Want to spend more time with your patients? Consider a retainer practice.
"I blew up a successful practice," says Pitts-burgh pediatrician Scott Serbin.
Serbin once had 3,000 patients, an outward sign of success. Yet like other doctors seeing more and more patients in response to rising overhead and stingy health plan fees, Serbin was dissatisfied.
"It was chaotic," says Serbin, "At day's end, I told myself that I did the best I could under the circumstances, but I knew I could have done better if I had more time. I wanted to say, 'I did a good job,' period."
"We sit and talk," says Serbin. "It's like day and night."
By all accounts, only 500 to 1,000 doctors nationwide operate concierge practices, also known as direct, VIP, boutique, or retainer practices. The last term refers to the annual fee at the heart of concierge medicine, typically for services that go beyond what Medicare or private insurance covers. The small market niche isn't surprising for a model that began by catering to patients who could afford annual fees as high as $15,000. However, the number of concierge doctors, who are typically soloists, could increase dramatically as retainer fees drop to middle-class levels.
A new practice in Washington state called Qliance charges adults in their 40s only $768 per year. When coupled with a high-deductible health plan to cover hospitalization, medications, and specialist care, concierge medicine can start to look almost populist.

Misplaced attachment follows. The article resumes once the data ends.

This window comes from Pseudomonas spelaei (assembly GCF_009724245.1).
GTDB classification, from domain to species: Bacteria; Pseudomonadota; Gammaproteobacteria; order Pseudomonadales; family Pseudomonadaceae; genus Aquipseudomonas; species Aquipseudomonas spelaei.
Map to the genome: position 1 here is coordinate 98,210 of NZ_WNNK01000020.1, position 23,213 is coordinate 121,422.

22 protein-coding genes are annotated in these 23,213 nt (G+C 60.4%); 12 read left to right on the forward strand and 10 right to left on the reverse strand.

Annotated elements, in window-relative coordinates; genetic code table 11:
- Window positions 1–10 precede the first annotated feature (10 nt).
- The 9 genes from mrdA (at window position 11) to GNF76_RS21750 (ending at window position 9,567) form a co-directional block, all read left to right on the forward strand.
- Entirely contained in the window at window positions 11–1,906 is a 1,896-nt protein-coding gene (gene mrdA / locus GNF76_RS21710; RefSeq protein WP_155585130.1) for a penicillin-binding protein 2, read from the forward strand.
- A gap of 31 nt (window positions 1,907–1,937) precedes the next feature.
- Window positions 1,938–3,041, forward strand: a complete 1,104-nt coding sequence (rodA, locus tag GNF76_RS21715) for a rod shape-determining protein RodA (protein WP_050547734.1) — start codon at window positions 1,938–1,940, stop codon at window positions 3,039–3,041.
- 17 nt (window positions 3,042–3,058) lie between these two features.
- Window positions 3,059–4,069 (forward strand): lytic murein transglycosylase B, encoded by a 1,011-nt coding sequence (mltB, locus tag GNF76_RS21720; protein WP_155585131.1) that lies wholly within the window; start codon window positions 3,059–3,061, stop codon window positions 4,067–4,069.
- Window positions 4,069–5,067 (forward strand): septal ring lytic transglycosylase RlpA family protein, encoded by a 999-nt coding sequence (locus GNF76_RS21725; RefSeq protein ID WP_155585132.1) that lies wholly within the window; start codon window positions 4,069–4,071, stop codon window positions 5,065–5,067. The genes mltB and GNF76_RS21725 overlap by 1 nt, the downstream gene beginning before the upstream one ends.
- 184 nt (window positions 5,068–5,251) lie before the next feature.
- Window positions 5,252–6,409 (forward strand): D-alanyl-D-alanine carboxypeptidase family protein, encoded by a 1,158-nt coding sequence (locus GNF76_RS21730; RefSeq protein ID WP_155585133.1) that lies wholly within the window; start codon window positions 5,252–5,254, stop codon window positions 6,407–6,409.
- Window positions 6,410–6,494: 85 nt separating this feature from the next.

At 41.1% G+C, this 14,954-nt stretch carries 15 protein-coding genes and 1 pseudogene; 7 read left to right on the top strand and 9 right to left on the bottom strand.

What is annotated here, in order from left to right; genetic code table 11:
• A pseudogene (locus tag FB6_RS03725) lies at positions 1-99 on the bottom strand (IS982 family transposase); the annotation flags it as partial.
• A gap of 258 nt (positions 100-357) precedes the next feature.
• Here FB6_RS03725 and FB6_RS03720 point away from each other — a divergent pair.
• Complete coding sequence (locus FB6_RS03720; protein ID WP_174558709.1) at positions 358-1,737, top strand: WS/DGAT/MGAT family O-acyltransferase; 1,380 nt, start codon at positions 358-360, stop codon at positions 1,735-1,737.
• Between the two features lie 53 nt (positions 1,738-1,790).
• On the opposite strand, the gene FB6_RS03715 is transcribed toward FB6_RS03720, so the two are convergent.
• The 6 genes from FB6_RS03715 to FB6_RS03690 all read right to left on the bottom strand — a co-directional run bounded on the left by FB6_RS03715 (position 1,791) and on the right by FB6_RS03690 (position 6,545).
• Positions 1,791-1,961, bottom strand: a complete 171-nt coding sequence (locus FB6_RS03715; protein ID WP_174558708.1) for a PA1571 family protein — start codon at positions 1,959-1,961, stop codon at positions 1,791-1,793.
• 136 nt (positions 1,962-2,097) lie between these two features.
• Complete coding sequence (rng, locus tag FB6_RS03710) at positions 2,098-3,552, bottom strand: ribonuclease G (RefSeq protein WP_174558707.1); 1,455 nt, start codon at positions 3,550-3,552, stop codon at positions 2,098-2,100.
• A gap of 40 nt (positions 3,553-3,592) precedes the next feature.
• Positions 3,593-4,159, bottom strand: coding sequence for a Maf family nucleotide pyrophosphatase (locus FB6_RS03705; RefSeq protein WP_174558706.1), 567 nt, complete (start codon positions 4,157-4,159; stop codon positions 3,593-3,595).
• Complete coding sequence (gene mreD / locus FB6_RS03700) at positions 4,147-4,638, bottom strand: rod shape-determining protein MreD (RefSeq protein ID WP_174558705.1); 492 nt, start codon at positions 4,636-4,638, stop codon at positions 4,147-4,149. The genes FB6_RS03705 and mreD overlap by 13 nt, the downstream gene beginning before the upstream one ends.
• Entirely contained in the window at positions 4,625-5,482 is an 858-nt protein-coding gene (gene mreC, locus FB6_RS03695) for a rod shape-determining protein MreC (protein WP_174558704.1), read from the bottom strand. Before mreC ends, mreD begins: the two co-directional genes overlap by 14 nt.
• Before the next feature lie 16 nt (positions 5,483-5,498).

"We believe direct practices can be medical homes for 80 percent of Americans," says Tom LaGrelius, a solo concierge FP in Torrance, CA. LaGrelius is president of the Society for Innovative Medical Practice Design, an association for concierge doctors.
Unraveling your current practice to become a concierge doctor, however, isn't for the faint of heart. We'll explore the benefits (and drawbacks) of this type of practice, help you decide if you're a candidate, and tell you what steps to take to make the switch.
What concierge medicine promises
Tom LaGrelius says nine out of 10 concierge doctors operate like he does: Their yearly retainer covers services that Medicare and private insurers generally don't, such as comprehensive annual physicals, guaranteed same-day appointments, 24/7 access by cell phone, home or work-site visits, even accompanying patients to specialists' offices. Such doctors continue to bill third-party payers for the services their policies reimburse. The other 10 percent have totally dropped out of Medicare and private insurance; their annual fees cover everything they do.